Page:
It’s for people who wonder, always, what about if? What could have been different? Because in the wondering, there’s some daydreaming, and in that, there’s new light.
WHY IT’S IMPORTANT
Have you ever wanted to just do something outrageous, without worrying what anyone else said or thought?
What would it be? What stopped you? When it came time to throw away everything familiar for a hint of something beautiful and amazing yet to come, the author of The Elopement said, “Why not?”
Was it worth it? Would she do it again? Eleven years after the fact, the author speaks back.
Does this sound familiar?:
You are one of those people who got A+ grades, all the time. You didn’t veer from the track, because you were good at school. You followed the rules, you played your cards the best you could. But something happened: you found out, years later, there was nothing to “win” for this.
Why is it that people go about their lives in America in a way that’s “accepted,” rather than unconventional?
Why does someone who elects to start their own business, with their own meager savings, get scoffed at by people with “more”?
How is it possible that our culture squelches initiative and creativity, only to promote more ho-hum, humdrum of the mundane and mediocre, in style and results?
It’s too much.
This book is a beacon for those who want to throw practical sense upside-down, turning it on its head, and do the thing they never thought was possible. But then they did it. And saw, they could.
William Blake put it like this:
"Prudence is a rich ugly old maid courted by incapacity."
Sometimes throwing away the practical agenda for a risk and a chance, that’s gold.
If you read The Elopement, you’ll find out just how one person dealt with things that didn’t end the way they’d hoped.
You’ll discover that being human is falling in love fast, but not knowing why, or questioning where it might lead.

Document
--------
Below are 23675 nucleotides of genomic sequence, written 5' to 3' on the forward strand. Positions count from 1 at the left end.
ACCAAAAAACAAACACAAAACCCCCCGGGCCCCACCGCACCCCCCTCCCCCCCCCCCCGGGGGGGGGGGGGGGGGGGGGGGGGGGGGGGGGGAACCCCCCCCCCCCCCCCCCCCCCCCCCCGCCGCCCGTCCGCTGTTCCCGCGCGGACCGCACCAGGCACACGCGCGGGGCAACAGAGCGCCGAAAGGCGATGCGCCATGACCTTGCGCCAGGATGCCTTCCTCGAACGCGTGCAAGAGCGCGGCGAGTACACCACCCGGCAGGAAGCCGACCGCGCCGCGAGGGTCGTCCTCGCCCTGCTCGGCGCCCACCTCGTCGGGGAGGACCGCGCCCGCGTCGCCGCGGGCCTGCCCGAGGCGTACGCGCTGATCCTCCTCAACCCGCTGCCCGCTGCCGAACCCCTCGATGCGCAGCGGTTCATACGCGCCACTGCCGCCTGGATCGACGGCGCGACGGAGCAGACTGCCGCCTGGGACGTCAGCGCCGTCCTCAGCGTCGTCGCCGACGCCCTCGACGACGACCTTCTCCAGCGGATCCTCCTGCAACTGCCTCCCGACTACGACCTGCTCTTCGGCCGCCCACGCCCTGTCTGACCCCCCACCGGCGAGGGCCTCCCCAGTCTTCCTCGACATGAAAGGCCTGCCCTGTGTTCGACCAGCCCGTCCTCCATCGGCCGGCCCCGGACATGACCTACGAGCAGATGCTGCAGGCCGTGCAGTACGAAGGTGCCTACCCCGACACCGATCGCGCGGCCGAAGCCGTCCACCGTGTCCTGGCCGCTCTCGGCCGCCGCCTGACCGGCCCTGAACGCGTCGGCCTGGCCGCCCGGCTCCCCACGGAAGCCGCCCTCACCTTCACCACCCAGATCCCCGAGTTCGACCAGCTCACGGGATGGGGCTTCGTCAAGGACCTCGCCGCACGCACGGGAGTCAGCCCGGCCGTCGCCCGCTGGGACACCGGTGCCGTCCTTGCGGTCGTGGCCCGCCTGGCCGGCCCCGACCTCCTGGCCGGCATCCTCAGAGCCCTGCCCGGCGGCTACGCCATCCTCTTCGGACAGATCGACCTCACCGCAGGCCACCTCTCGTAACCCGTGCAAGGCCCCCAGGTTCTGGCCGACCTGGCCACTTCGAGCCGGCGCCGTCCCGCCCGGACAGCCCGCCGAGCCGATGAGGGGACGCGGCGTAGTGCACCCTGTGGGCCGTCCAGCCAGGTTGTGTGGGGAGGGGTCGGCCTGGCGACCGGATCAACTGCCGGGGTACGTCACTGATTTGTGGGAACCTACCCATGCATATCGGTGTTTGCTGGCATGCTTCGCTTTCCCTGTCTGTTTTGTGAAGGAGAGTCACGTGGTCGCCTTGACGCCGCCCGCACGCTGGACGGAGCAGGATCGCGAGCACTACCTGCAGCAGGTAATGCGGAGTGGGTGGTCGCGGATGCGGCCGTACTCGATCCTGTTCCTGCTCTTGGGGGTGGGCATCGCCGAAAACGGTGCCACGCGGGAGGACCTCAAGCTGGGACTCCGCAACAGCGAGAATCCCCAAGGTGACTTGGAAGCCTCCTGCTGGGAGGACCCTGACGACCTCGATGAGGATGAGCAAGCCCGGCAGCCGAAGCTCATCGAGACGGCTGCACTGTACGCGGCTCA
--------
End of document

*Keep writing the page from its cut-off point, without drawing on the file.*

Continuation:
You’ll see a mother’s love for her daughter, but in a pained, unhealthy form.
If you read this book, right now, you’ll be the first of a small group of people to find out what it means to have travelled the world and come to terms with nagging questions of how to be part of a community, a family, a marriage, and a self.
It’s honest. It’s raw. It’s not overproduced.
In the same DIY attitude that comes with one who elopes, this memoir’s not even going through traditional publishing routes.
It’s coming out because the author is trusting that years of daily newsreporting plus starting an alternative paper in Ireland with some friends was enough of real life to learn how to ask the good questions, to find out what people cared about along the way.
It’s coming out now because it’s time.
It’s ready, and it’s time.
I got back to Durham, NC, at the tail end of 2009, when the recession busted my ideas of continuing a home business and with a small child on my hip. My parents said I could come in, but there was a strain there. This book is a chance for me to tell you, and them, how I’ve honestly been feeling about our break.
Have you found it difficult to talk to a loved one in your family, about your real and honest feelings? Maybe the pain is still too raw. This book is a way to give all of us permission to talk about the dark places, the rocky spots, and the potential to break through to what’s more bright, light, and brilliant: acceptance of who and where we are.
Ready to take the plunge?
Don’t overthink it.
If it’s right, it’s right.
Do it now :)
Hear me talk about The Elopement with WUNC’s Frank Stasio on his show, “The State of Things.”
Read what my alma mater, N.C. State University, wrote about The Elopement on the alumni blog.
One month after the launch of this book, I got more e-mails than I ever anticipated from people telling me they were going through “something similar.” I got to be on WUNC’s “State of Things” and talk to the seasoned NPR host there, Frank Stasio, quite candidly about love colliding with culture.
Before the on-air interview, he said to me: “I read your book, it’s really good.”
I went, “Really?”
He said yes. “It’s a story about identity. Something we can all relate to, in some way.”
Now I’m a month away from releasing my next book in the four-volume series, The Dive. A little nervous, but more confident now that I see how beautifully the e-publishing channel makes it possible to connect with people, on a level that’s really meaningful and not just e-pulp.
You can be the first to hear about the new release of this and two future volumes by clicking here to join the Kismuth community.